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Should You Negotiate With The Original Creditor After A Collection Agency Contacts You?


Collection agencies ask you all kinds of intrusive questions about your finances, but they are usually not especially forthcoming about how your debt became their business in the first place.  There are several ways that a collection agency can get the right to seek payment of a debt from you.  The trouble is that most collection agencies are so unpleasant that most people respond to communications from collection agencies by ignoring written notices and blocking phone numbers, or else by unleashing their vitriol.  The backstory of how your debt ended up with the agency can make a difference as to the best way to respond to the collection agency.  Sometimes contacting the original creditor is the best way to settle the debt, but what you should say to the original creditor depends on the circumstances.  A Philadelphia consumer law attorney can help you develop a strategy for dealing with debts that have gone to collection agencies.

What Happens to Your Debts When You Don’t Pay Them?

When you are late paying an installment on a debt (it can be a credit card balance, a medical bill, or almost any other kind of debt), the creditor will start by sending you additional reminders; they might also charge late fees.  If four months go by without you making any payments, the creditor might decide that it is not worth the efforts of its billing department to keep trying to collect the debt from you; this is sometimes referred to as charging off your debt.  If this happens, one of two things can happen, both of which involve collection agencies.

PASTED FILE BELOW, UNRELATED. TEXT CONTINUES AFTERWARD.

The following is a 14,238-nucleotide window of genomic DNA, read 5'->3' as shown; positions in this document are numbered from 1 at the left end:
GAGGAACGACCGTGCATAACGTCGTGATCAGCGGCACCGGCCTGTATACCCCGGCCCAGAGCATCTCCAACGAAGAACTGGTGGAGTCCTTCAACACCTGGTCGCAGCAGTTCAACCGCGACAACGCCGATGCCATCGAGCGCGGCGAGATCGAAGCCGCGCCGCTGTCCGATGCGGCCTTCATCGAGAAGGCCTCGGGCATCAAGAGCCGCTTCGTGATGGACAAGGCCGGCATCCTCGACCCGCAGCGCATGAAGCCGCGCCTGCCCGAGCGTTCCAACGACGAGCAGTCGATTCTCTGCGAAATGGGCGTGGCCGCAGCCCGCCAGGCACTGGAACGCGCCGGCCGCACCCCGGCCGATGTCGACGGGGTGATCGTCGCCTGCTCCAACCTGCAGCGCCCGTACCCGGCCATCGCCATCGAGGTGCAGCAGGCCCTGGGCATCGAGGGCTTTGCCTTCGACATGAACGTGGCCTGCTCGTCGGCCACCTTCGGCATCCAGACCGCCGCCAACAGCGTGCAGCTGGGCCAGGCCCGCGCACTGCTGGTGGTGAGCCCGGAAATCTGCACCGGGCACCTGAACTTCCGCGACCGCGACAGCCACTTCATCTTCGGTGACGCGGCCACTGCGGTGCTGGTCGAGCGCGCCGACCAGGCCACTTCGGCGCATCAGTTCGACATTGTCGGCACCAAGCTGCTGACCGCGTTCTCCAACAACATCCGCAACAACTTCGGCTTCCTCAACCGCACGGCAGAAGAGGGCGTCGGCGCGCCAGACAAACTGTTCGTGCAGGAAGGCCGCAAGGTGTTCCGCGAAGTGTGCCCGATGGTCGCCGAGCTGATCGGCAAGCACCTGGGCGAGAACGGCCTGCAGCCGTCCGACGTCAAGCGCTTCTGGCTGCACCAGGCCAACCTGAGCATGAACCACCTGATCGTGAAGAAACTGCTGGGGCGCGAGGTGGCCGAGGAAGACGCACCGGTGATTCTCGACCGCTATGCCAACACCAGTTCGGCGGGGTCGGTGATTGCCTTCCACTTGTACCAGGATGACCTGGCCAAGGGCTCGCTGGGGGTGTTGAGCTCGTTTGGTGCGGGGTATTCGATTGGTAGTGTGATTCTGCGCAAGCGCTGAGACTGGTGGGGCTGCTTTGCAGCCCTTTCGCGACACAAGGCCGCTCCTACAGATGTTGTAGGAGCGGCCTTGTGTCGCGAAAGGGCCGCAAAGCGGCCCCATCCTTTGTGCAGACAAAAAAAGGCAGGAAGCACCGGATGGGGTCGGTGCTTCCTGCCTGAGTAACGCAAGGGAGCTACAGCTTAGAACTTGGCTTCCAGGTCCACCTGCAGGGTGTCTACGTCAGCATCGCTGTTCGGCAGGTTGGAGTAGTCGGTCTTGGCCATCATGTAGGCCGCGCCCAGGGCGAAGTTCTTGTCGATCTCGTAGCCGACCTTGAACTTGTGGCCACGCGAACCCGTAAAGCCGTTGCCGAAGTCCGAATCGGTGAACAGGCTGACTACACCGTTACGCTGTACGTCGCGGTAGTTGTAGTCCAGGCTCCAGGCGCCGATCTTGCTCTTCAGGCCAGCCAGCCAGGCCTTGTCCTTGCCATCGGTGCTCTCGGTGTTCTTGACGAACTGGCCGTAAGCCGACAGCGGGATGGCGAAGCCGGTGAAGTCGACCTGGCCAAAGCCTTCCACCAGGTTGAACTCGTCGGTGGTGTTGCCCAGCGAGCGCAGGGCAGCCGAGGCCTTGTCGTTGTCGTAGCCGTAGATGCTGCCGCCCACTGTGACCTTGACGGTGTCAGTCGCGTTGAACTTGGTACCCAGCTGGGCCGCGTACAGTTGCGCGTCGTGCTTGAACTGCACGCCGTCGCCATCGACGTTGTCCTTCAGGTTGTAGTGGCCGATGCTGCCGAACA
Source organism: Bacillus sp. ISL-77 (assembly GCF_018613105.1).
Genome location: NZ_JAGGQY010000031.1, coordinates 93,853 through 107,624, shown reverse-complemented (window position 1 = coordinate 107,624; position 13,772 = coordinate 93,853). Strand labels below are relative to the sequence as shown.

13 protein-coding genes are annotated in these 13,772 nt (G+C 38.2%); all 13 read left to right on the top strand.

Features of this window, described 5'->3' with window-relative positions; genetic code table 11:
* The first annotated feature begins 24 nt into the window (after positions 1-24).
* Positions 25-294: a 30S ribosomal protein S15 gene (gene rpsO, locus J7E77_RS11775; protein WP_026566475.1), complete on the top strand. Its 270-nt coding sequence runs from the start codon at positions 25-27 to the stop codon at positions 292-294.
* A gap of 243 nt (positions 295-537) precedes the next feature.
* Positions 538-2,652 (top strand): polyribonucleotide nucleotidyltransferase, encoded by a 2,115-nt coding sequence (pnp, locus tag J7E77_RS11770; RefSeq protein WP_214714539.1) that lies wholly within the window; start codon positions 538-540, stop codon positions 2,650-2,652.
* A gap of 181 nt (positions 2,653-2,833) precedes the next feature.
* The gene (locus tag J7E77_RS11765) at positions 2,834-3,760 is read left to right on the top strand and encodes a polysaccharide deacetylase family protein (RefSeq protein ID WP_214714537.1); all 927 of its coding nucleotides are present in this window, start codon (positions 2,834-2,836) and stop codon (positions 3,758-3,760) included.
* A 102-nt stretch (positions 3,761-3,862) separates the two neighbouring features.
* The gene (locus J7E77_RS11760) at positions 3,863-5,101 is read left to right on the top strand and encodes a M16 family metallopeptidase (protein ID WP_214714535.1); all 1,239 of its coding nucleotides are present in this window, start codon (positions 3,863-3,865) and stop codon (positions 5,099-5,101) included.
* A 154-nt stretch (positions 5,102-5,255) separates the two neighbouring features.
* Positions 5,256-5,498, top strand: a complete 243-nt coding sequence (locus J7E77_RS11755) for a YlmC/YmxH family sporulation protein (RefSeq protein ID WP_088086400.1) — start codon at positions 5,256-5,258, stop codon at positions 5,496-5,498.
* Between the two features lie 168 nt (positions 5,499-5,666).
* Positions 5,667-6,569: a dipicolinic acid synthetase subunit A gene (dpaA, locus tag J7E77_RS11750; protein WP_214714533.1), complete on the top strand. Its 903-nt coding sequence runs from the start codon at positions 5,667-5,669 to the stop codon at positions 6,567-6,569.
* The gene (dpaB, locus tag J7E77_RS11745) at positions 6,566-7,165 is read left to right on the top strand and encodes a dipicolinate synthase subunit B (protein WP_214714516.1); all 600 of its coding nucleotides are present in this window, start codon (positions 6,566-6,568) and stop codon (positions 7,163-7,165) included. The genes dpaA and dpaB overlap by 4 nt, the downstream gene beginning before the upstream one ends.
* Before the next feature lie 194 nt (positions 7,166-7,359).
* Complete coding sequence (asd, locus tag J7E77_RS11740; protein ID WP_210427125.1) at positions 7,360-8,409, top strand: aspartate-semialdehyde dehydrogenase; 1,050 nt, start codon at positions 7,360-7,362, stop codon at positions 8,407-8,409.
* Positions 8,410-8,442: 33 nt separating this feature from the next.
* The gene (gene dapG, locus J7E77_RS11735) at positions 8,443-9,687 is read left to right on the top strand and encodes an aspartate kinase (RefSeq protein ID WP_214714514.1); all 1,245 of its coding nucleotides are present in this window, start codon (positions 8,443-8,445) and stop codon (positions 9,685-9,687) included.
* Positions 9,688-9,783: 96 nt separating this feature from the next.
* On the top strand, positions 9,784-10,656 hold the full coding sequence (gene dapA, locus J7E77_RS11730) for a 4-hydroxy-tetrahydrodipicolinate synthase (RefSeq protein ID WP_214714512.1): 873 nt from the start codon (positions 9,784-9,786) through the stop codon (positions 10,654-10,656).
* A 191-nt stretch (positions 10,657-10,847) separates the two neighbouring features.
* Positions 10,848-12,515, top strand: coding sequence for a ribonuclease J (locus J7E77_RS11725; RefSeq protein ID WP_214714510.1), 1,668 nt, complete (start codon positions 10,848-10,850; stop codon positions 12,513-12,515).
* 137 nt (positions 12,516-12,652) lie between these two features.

In the first scenario, the creditor assigns your debt to a collection agency, but the creditor still owns your debt.  The collection agency might be willing to negotiate with you to settle the debt for a lower amount, either by a lump sum payment or installments.  When you pay, the creditor still gets some money.

In the other scenario, the creditor sells the debt to a collection agency.  In other words, the collection agency settles the debt with the creditor for a lower amount than the face value of the original debt.  Then it tries to collect payment from you to get a return on the investment it made by buying your debt.

Can You Still Pay the Original Creditor After Your Account Goes to Collections?

When you get a notice from a collection agency, call the original creditor and ask if they still own the debt.  If they do, try to negotiate a manageable payment plan directly with them.  If they have sold it, you may be able to convince them to buy your debt back.  To make sure that you don’t end up in debt both to the original creditor and to the collection agency, contact a debt settlement lawyer.

Contact an Attorney Today for Help

A Philadelphia consumer attorney can help you settle your debt with collection agencies or with the original creditors.  Contact Louis S. Schwartz at CONSUMERLAWPA.com to set up a free, confidential consultation.



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